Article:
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Monolith Soft: From A to Xeno (Part 1)

Posted on June 7, 2015 by (@Patricklous) in 3DS, Features, Game of the Month, GameCube, Wii

The last time I played through Xenoblade Chronicles was just after its European release in 2011, so I’ll let the other staff writers with fresher memories of it handle the actual game of the month. Instead, I’d like to take a not-so-brief look back at the history of the game’s developer, Monolith Soft, and the games they developed prior to Xenoblade. There are plenty of recurring themes, gameplay elements and staff involved, so let’s see how almost a decade of developing RPGs shaped this robot-slaying, god-climbing adventure.

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Monolith Soft has developed a broad range of games over the years, despite being a fairly young studio. From its humble beginnings as a Namco-owned studio, Monolith Soft went on to become a first-party developer for Nintendo and has now expanded to include a second studio in Kyoto, which assisted Nintendo’s internal teams on titles like Pikmin 3 and Animal Crossing: New Leaf. The company was founded in 1999 by producer Hirohide Sugiara and director Tetsuya Takahashi after both left RPG powerhouse Square and the company’s output has been developed by a number of other ex-Square employees. Takahashi left Square to form Monolith Soft because he was dissatisfied with the companies’ focus on Final Fantasy titles; it’s rumored that some of the issues with his personal project, Xenogears, were the result of Square shifting resources to Final Fantasy VIII.

Though not technically a Monolith Soft title, Xenogears is very much representative of the studio’s style. It was a collaboration between Takahashi and his wife, who uses the pen name Soraya Saga, and the pair would go on to work together of several of Monolith Soft’s future projects, marrying complex storylines and creative settings. With its bizarre blend of martial arts, mecha anime, weird religious references and, of course, RPG gameplay, Xenogears is a mixing pot of ideas. Not all of these ideas fit perfectly and Xenogears ends up being a bit too ambitious for its own good (as the game’s infamous second disc is testament to), but the combination of creative ideas and ambition is central to the company’s output. The link to Xenogears is most apparent in the company’s first title…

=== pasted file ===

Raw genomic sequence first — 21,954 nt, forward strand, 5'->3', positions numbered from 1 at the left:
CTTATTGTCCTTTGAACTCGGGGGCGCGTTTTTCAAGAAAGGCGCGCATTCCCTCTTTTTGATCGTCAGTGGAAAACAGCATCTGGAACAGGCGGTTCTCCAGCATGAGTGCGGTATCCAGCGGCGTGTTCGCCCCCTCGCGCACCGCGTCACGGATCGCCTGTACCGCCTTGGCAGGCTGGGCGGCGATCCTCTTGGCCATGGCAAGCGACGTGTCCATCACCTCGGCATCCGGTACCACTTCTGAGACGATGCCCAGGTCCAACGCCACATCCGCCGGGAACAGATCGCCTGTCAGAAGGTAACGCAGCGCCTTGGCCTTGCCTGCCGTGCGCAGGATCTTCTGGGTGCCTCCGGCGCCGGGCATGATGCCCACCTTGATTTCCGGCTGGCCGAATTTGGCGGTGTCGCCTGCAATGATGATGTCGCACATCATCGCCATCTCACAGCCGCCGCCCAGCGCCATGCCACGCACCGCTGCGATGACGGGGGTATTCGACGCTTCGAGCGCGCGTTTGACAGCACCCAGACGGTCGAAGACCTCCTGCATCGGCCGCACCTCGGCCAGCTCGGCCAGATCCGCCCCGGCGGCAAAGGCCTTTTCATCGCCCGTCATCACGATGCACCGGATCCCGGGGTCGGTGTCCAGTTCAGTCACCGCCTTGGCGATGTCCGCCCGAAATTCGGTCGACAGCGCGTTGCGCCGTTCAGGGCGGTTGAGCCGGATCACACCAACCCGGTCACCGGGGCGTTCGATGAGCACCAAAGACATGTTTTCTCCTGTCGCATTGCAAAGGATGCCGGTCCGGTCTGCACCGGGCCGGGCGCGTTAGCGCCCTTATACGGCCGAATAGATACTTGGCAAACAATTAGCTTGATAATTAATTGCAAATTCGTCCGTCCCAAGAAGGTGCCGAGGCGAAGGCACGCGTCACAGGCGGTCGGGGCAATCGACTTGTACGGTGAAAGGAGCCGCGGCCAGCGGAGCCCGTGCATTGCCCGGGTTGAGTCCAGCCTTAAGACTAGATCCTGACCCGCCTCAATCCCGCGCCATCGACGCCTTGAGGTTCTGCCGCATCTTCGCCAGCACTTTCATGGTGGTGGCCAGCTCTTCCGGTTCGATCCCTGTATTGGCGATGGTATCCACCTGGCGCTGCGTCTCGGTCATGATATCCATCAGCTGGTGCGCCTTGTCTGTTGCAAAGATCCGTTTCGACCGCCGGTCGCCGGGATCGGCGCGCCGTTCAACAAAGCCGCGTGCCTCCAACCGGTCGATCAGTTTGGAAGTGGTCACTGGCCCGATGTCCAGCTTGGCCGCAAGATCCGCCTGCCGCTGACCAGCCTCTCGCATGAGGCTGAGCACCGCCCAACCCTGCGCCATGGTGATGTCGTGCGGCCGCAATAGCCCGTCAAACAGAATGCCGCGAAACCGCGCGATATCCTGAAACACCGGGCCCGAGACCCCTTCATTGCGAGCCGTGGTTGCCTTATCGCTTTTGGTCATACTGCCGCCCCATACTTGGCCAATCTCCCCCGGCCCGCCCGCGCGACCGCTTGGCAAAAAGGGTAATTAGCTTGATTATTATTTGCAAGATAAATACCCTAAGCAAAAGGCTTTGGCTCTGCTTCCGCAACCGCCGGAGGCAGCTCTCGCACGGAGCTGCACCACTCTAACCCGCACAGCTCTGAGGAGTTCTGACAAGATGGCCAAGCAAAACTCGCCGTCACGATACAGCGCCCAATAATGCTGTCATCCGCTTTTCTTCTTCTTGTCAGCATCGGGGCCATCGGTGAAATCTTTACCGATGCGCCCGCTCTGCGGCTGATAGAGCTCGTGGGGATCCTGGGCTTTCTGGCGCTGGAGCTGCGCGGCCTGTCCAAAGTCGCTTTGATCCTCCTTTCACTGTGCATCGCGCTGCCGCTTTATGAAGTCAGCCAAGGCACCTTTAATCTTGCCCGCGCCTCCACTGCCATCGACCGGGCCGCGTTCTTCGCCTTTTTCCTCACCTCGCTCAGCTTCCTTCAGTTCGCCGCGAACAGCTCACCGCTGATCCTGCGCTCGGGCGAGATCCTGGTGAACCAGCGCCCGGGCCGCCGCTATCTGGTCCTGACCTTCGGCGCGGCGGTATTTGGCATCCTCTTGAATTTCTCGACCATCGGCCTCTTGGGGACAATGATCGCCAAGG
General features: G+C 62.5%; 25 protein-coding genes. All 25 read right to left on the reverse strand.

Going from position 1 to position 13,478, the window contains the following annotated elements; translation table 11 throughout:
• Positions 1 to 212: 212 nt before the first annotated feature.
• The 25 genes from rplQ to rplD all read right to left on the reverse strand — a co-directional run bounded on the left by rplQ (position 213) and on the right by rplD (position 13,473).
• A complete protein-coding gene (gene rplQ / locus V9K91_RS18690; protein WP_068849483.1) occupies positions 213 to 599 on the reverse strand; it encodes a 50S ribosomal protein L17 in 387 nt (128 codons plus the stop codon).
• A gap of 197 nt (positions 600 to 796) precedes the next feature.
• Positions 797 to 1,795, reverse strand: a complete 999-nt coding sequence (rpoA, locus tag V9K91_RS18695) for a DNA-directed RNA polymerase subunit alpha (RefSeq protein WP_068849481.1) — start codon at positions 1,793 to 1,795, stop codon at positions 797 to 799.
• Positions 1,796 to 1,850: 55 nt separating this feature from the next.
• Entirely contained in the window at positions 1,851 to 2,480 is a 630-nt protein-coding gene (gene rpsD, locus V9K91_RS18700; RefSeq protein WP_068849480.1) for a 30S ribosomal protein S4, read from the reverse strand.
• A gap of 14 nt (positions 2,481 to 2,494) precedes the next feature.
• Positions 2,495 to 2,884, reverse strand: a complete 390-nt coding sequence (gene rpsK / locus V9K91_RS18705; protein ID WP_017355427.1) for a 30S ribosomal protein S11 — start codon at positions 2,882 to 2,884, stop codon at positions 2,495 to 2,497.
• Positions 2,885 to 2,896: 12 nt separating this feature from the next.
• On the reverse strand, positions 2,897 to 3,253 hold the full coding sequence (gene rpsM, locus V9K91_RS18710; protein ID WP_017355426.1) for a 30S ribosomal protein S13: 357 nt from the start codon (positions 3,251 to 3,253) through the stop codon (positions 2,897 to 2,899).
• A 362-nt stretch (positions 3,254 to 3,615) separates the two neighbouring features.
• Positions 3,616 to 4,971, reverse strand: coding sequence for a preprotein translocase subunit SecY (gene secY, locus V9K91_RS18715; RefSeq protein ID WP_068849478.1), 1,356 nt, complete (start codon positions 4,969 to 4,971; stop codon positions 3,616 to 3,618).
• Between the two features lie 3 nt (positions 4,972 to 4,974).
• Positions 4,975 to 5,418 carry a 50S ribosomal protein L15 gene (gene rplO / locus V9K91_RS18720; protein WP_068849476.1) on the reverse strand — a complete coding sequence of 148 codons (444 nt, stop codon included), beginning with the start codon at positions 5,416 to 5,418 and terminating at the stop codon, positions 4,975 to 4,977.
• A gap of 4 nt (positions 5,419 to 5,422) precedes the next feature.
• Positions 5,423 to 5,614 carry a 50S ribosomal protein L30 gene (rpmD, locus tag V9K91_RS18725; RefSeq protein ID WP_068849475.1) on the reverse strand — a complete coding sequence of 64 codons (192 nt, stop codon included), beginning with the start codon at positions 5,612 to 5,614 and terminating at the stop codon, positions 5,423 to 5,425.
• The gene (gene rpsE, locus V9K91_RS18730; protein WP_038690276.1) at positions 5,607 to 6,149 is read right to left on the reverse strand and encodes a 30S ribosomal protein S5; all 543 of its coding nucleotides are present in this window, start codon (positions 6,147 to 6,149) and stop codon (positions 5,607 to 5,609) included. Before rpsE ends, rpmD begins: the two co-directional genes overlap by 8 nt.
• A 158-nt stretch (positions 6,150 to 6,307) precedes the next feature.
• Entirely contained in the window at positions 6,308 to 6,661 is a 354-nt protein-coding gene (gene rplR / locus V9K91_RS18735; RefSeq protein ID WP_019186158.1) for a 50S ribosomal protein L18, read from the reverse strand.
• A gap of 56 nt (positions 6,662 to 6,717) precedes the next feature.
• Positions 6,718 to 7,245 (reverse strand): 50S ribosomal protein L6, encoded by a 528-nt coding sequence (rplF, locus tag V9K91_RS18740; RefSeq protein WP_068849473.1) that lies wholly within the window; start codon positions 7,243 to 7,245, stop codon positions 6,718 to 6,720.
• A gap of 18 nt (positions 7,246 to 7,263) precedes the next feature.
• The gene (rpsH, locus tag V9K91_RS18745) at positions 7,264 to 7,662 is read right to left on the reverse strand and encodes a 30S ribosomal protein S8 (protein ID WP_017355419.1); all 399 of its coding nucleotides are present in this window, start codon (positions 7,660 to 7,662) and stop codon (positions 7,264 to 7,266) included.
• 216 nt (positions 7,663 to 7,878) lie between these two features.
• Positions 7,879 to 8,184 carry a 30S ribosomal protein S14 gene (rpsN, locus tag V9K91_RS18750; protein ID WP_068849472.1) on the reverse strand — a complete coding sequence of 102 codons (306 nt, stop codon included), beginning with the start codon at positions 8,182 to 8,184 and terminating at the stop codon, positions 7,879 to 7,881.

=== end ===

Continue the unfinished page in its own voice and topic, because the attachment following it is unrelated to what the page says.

Xenosaga series (2002-2005)

Summarising the entirety of Xenosaga in this tiny section is an impossible task. Not content with a simple story involving a scientist and her android buddy KOS-MOS fighting aliens, Takahashi and Saga took the Judeo-Christian imagery from Xenogears and went completely crazy. The result is an insane, indescribable science-fiction tale that spans three games and twenty hours of cutscenes. Theories of spirituality, philosophy and morality are referenced and Jesus Christ makes an appearance. Despite the confusing overall story, the first game, Xenosaga Episode I: Der Wille zur Macht (yes of course they’re all named after Nietzsche quotes) was a modest success. Namco was underwhelmed by the game’s sales, but players praised the promising plot hooks and interesting battles that adapted Xenogear’s combat system with combination attacks and the ability to summon mechs.

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Takahashi and Saga directed and wrote the first episode of Xenosaga, but the pair would hand over the controls of this out-of-control train with the second instalment, which attempted to “refresh” the series under a new development team. What began as an earnest attempt to train up younger staff members like director Koh Arai ended up as a disaster. As a result of the backlash to the sequel’s new protagonist, shorter length, slower battle system, somehow uglier character models and still open-ended story, Takahashi and Saga tried to downplay their involvement with the game, calling parts of the titled unrecognizable from their original work. Although Saga would be removed from production of the series after the second episode, Takahashi pressed on with the third instalment. He also supervised a Nintendo DS remake of the first two entries where he rewrote much of the second games script, refocusing the story on the original protagonist, Shion. Thankfully the series would get back on track with its conclusion, Xenosaga III: Also sprach Zarathustra. This game might not have delivered on its promise to “unveil every single mystery in the Xenosaga series” and there was some bizarre censorship for the American release, but fans and critics seemed to enjoy it and there are still plenty of requests for the series to be continued.

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I think that part of the appeal of Xenosaga was the fact that it’s one of the few true “science-fiction” JRPGs. Other series like Phantasy Star and Star Ocean frequently fall back on medieval settings with swords and sorcery, but Xenosaga’s futuristic setting really stands out. Xenoblade wouldn’t have quite the same tone, with Takahashi opting for a mix of sci-fi and fantasy, though there are still sexy androids and scientists trying to play god. Like Xenogears, the Xenosaga series was a bit too overambitious, with the proposed six-part story cut down to a trilogy of games that only covered the first two portions of Takahashi’s original vision. Xenoblade would be the first “Xeno” game to really tell a complete story across a single game without cutting out anything important. Yeah, the second half has some pacing issues, but it doesn’t involve Shulk narrating the party’s offscreen adventures.